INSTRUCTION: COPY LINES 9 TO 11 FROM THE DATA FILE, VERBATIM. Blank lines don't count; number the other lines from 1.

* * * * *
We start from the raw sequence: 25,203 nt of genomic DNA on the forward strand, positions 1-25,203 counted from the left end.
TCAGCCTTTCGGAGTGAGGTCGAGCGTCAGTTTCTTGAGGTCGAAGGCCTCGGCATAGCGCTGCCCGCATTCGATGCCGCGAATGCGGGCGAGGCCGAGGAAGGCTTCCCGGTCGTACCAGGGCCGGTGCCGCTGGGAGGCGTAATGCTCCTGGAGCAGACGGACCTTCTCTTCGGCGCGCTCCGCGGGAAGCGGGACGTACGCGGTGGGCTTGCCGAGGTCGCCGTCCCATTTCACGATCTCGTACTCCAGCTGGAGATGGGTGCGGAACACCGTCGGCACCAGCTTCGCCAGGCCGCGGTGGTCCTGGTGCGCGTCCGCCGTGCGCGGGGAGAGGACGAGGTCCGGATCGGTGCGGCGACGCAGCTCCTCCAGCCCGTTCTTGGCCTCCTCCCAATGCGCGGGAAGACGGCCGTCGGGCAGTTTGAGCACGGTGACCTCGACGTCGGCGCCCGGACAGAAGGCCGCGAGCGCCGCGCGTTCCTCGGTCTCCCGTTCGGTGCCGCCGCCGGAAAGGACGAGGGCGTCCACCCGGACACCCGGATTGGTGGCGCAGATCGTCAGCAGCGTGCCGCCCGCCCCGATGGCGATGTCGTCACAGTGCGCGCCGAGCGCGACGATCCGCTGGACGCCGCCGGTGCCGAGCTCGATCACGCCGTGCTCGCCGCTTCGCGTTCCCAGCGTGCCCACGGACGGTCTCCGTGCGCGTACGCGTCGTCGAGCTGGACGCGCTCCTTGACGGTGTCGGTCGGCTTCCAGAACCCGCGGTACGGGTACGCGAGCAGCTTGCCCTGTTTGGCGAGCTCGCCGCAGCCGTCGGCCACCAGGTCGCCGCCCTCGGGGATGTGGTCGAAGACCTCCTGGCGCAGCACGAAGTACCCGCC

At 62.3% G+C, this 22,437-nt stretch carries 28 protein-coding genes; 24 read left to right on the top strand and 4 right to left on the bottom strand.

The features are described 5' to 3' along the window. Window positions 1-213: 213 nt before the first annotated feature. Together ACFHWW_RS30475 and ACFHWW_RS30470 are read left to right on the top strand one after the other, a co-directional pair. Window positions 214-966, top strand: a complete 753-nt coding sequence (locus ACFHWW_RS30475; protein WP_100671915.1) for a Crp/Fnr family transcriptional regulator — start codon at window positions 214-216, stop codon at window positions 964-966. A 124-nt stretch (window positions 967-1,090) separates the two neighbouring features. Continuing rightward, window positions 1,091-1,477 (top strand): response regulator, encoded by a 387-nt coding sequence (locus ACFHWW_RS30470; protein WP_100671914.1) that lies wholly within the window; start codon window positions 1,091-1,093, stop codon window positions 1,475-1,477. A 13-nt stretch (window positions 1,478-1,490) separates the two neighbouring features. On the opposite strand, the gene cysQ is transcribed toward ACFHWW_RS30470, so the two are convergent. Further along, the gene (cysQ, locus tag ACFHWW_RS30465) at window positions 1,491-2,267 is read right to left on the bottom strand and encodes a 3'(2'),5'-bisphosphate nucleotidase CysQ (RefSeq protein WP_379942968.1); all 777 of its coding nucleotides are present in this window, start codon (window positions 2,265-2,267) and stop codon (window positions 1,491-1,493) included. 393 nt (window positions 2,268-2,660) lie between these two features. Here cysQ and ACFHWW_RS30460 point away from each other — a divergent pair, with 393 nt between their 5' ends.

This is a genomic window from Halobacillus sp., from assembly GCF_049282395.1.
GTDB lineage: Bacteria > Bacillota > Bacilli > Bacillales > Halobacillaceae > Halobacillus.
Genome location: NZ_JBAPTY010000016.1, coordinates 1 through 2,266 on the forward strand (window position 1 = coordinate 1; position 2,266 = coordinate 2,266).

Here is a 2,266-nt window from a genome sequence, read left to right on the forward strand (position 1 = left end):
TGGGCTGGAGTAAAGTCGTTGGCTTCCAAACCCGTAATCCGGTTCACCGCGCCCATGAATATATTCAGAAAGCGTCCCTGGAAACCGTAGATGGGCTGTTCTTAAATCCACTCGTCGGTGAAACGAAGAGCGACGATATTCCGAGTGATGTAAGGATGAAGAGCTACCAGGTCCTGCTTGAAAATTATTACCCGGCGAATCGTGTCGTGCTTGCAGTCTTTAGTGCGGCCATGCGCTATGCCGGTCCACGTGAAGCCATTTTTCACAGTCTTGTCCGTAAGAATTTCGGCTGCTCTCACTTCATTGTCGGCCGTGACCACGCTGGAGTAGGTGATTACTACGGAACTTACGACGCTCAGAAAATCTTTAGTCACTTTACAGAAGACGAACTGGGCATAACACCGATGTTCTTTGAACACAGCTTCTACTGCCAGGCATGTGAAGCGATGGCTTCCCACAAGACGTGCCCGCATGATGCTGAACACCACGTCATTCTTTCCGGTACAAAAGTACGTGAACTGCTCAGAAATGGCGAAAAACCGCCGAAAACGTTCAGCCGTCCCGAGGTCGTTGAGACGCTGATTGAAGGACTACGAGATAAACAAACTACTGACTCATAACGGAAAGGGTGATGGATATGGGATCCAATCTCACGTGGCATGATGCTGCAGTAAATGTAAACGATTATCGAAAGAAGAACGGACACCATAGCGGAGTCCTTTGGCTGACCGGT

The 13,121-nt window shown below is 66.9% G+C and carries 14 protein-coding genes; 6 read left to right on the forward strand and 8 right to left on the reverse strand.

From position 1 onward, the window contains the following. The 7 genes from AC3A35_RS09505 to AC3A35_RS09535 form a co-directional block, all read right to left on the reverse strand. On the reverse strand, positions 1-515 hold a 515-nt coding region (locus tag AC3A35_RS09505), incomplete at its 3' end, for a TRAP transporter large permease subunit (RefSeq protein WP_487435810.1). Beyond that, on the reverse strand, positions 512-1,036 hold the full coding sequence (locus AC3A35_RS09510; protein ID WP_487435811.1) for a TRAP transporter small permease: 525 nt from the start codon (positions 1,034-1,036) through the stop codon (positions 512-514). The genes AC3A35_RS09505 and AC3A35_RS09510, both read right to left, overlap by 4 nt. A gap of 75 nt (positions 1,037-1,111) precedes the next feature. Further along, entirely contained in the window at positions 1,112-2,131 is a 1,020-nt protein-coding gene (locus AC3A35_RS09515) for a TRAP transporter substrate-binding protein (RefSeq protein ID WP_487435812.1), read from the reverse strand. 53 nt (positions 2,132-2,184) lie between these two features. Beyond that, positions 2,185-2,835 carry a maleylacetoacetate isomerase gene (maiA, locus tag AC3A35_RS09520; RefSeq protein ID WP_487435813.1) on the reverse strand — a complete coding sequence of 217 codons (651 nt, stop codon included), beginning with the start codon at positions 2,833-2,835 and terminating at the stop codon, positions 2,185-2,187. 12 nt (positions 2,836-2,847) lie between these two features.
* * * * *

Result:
TGGGCTGGAGTAAAGTCGTTGGCTTCCAAACCCGTAATCCGGTTCACCGCGCCCATGAATATATTCAGAAAGCGTCCCTGGAAACCGTAGATGGGCTGTTCTTAAATCCACTCGTCGGTGAAACGAAGAGCGACGATATTCCGAGTGATGTAAGGATGAAGAGCTACCAGGTCCTGCTTGAAAATTATTACCCGGCGAATCGTGTCGTGCTTGCAGTCTTTAGTGCGGCCATGCGCTATGCCGGTCCACGTGAAGCCATTTTTCACAGTCTTGTCCGTAAGAATTTCGGCTGCTCTCACTTCATTGTCGGCCGTGACCACGCTGGAGTAGGTGATTACTACGGAACTTACGACGCTCAGAAAATCTTTAGTCACTTTACAGAAGACGAACTGGGCATAACACCGATGTTCTTTGAACACAGCTTCTACTGCCAGGCATGTGAAGCGATGGCTTCCCACAAGACGTGCCCGCATGATGCTGAACACCACGTCATTCTTTCCGGTACAAAAGTACGTGAACTGCTCAGAAATGGCGAAAAACCGCCGAAAACGTTCAGCCGTCCCGAGGTCGTTGAGACGCTGATTGAAGGACTACGAGATAAACAAACTACTGACTCATAACGGAAAGGGTGATGGATATGGGATCCAATCTCACGTGGCATGATGCTGCAGTAAATGTAAACGATTATCGAAAGAAGAACGGACACCATAGCGGAGTCCTTTGGCTGACCGGT

The 13,121-nt window shown below is 66.9% G+C and carries 14 protein-coding genes; 6 read left to right on the forward strand and 8 right to left on the reverse strand.

From position 1 onward, the window contains the following. The 7 genes from AC3A35_RS09505 to AC3A35_RS09535 form a co-directional block, all read right to left on the reverse strand. On the reverse strand, positions 1-515 hold a 515-nt coding region (locus tag AC3A35_RS09505), incomplete at its 3' end, for a TRAP transporter large permease subunit (RefSeq protein WP_487435810.1). Beyond that, on the reverse strand, positions 512-1,036 hold the full coding sequence (locus AC3A35_RS09510; protein ID WP_487435811.1) for a TRAP transporter small permease: 525 nt from the start codon (positions 1,034-1,036) through the stop codon (positions 512-514). The genes AC3A35_RS09505 and AC3A35_RS09510, both read right to left, overlap by 4 nt. A gap of 75 nt (positions 1,037-1,111) precedes the next feature. Further along, entirely contained in the window at positions 1,112-2,131 is a 1,020-nt protein-coding gene (locus AC3A35_RS09515) for a TRAP transporter substrate-binding protein (RefSeq protein ID WP_487435812.1), read from the reverse strand. 53 nt (positions 2,132-2,184) lie between these two features. Beyond that, positions 2,185-2,835 carry a maleylacetoacetate isomerase gene (maiA, locus tag AC3A35_RS09520; RefSeq protein ID WP_487435813.1) on the reverse strand — a complete coding sequence of 217 codons (651 nt, stop codon included), beginning with the start codon at positions 2,833-2,835 and terminating at the stop codon, positions 2,185-2,187. 12 nt (positions 2,836-2,847) lie between these two features.